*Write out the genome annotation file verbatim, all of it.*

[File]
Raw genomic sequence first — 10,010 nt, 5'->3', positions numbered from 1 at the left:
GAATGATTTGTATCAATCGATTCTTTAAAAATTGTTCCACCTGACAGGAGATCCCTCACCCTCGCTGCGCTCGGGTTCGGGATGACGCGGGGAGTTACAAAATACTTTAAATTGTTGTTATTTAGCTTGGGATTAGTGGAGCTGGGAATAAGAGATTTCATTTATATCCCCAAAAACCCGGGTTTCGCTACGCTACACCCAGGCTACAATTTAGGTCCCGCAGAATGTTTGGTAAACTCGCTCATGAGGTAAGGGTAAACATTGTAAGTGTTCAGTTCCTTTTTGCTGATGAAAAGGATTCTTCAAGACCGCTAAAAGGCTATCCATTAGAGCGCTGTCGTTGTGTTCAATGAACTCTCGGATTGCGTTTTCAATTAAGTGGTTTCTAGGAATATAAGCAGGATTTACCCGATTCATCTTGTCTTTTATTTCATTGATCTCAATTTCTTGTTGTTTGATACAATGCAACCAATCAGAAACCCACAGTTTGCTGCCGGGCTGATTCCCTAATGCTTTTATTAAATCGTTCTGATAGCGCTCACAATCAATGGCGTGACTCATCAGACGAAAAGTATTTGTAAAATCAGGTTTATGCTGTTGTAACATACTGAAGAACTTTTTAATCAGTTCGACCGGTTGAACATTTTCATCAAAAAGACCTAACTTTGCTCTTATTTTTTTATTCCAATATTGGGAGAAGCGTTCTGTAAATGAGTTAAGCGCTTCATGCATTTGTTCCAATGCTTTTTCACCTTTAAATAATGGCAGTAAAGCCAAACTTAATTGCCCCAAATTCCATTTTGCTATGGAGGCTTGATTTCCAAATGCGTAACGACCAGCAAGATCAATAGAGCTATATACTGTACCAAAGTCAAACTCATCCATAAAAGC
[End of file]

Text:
Raw genomic sequence first — 10,010 nt, 5'->3', positions numbered from 1 at the left:
GAATGATTTGTATCAATCGATTCTTTAAAAATTGTTCCACCTGACAGGAGATCCCTCACCCTCGCTGCGCTCGGGTTCGGGATGACGCGGGGAGTTACAAAATACTTTAAATTGTTGTTATTTAGCTTGGGATTAGTGGAGCTGGGAATAAGAGATTTCATTTATATCCCCAAAAACCCGGGTTTCGCTACGCTACACCCAGGCTACAATTTAGGTCCCGCAGAATGTTTGGTAAACTCGCTCATGAGGTAAGGGTAAACATTGTAAGTGTTCAGTTCCTTTTTGCTGATGAAAAGGATTCTTCAAGACCGCTAAAAGGCTATCCATTAGAGCGCTGTCGTTGTGTTCAATGAACTCTCGGATTGCGTTTTCAATTAAGTGGTTTCTAGGAATATAAGCAGGATTTACCCGATTCATCTTGTCTTTTATTTCATTGATCTCAATTTCTTGTTGTTTGATACAATGCAACCAATCAGAAACCCACAGTTTGCTGCCGGGCTGATTCCCTAATGCTTTTATTAAATCGTTCTGATAGCGCTCACAATCAATGGCGTGACTCATCAGACGAAAAGTATTTGTAAAATCAGGTTTATGCTGTTGTAACATACTGAAGAACTTTTTAATCAGTTCGACCGGTTGAACATTTTCATCAAAAAGACCTAACTTTGCTCTTATTTTTTTATTCCAATATTGGGAGAAGCGTTCTGTAAATGAGTTAAGCGCTTCATGCATTTGTTCCAATGCTTTTTCACCTTTAAATAATGGCAGTAAAGCCAAACTTAATTGCCCCAAATTCCATTTTGCTATGGAGGCTTGATTTCCAAATGCGTAACGACCAGCAAGATCAATAGAGCTATATACTGTACCAAAGTCAAACTCATCCATAAAAGC